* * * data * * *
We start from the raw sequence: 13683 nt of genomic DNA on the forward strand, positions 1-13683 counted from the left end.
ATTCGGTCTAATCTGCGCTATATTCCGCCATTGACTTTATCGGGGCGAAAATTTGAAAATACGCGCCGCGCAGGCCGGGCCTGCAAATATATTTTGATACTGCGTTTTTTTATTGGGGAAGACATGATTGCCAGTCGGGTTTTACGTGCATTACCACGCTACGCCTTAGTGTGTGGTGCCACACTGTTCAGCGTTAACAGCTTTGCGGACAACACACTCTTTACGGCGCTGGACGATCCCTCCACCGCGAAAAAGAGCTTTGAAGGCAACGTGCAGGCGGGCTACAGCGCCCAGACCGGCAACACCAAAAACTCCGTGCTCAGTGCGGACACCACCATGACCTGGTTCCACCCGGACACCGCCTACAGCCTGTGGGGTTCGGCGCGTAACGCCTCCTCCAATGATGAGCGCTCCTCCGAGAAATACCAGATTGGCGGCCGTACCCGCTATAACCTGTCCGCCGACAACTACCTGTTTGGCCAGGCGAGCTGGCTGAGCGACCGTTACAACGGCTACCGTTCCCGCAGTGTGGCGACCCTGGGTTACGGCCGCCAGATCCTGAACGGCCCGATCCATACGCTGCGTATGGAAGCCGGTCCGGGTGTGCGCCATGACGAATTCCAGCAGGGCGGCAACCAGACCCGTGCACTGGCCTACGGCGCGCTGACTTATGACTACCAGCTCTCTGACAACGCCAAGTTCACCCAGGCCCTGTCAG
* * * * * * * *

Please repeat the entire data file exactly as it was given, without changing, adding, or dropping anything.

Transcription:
We start from the raw sequence: 13683 nt of genomic DNA on the forward strand, positions 1-13683 counted from the left end.
ATTCGGTCTAATCTGCGCTATATTCCGCCATTGACTTTATCGGGGCGAAAATTTGAAAATACGCGCCGCGCAGGCCGGGCCTGCAAATATATTTTGATACTGCGTTTTTTTATTGGGGAAGACATGATTGCCAGTCGGGTTTTACGTGCATTACCACGCTACGCCTTAGTGTGTGGTGCCACACTGTTCAGCGTTAACAGCTTTGCGGACAACACACTCTTTACGGCGCTGGACGATCCCTCCACCGCGAAAAAGAGCTTTGAAGGCAACGTGCAGGCGGGCTACAGCGCCCAGACCGGCAACACCAAAAACTCCGTGCTCAGTGCGGACACCACCATGACCTGGTTCCACCCGGACACCGCCTACAGCCTGTGGGGTTCGGCGCGTAACGCCTCCTCCAATGATGAGCGCTCCTCCGAGAAATACCAGATTGGCGGCCGTACCCGCTATAACCTGTCCGCCGACAACTACCTGTTTGGCCAGGCGAGCTGGCTGAGCGACCGTTACAACGGCTACCGTTCCCGCAGTGTGGCGACCCTGGGTTACGGCCGCCAGATCCTGAACGGCCCGATCCATACGCTGCGTATGGAAGCCGGTCCGGGTGTGCGCCATGACGAATTCCAGCAGGGCGGCAACCAGACCCGTGCACTGGCCTACGGCGCGCTGACTTATGACTACCAGCTCTCTGACAACGCCAAGTTCACCCAGGCCCTGTCAG